Blanche is a complicated character whom we see struggle with internal conflicts throughout the play. Upon first meeting her, we learn that she is more cultured then the people who live in Elysian Fields and her surname, DuBois immediately reveals her as being from the upper class of society. She appears to be dressed in a white suit with white gloves, all of which suggests purity and innocence but it doesn’t take long to realise that Blanche is nearly always putting on an act. Her poor attempt at covering up her drinking problem and hiding her recent sexual activity all foreshadow the eventual destruction of her character as she is sent away to a mental asylum.
Stella Kowalski, Blanche's younger sister, is about twenty-five years old and pregnant with her first child. Stella has made a new life for herself in New Orleans and is madly in love with her husband Stanley. Stella is blunt and unapologetic about the nature of her relationship with her husband, and although she loves her sister, she refuses to let anything come between her and Stanley.
Stanley Kowalski, Stella's husband, is a man of direct, passionate, and often violent nature. He has no patience for Blanche and the illusions she holds. He is a controlling and dominating man, demanding support from his wife in the belief that his authority is threatened by Blanche's arrival. Blanche, however, sees him as a basic man using only instinct. In the end, though, Stanley proves he can be as cold and calculating as she is.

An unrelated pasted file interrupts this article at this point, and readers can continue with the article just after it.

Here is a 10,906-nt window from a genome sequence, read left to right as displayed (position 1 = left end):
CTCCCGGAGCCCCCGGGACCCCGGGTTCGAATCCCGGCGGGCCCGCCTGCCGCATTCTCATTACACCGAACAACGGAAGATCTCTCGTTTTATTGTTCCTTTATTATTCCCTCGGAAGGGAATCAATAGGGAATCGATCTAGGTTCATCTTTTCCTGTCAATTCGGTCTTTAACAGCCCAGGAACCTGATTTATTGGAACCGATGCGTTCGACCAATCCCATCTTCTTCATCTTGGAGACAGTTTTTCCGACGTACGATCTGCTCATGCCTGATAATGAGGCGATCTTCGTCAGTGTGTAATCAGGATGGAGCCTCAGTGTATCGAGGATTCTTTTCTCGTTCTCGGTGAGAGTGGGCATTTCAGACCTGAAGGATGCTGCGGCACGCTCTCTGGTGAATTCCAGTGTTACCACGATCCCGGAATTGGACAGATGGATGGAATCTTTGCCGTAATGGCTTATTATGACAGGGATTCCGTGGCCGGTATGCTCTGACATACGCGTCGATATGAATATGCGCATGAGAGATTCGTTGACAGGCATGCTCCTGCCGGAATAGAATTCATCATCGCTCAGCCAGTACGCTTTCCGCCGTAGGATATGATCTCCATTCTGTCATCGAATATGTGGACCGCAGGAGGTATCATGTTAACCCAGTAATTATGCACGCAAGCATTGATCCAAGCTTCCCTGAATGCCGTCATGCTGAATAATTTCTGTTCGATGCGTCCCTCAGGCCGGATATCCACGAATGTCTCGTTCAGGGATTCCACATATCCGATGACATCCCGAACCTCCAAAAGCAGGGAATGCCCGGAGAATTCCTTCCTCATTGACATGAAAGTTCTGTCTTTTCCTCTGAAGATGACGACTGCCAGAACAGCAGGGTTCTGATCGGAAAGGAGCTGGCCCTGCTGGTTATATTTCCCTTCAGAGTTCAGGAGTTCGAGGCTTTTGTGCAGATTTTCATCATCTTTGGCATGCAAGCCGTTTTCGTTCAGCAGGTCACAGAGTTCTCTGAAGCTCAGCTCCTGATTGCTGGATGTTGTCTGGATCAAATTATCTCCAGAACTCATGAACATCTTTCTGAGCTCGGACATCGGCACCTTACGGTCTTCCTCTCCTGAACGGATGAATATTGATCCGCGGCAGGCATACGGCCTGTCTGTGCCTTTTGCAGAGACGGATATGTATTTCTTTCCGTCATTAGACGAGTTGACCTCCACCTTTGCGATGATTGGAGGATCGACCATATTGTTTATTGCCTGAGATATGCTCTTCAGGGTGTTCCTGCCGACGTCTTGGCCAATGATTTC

Harold "Mitch" Mitchell
One of Stanley's friends. Mitch is as tough and barbaric as Stanley. He is an imposing physical specimen, massively built and powerful, but he is also a deeply sensitive and compassionate man. His mother is dying, and this coming loss affects him greatly. He is attracted to Blanche from the start, and Blanche hopes that he will ask her to marry him. Indeed, Mitch is a decent man and seeks only to settle down. But...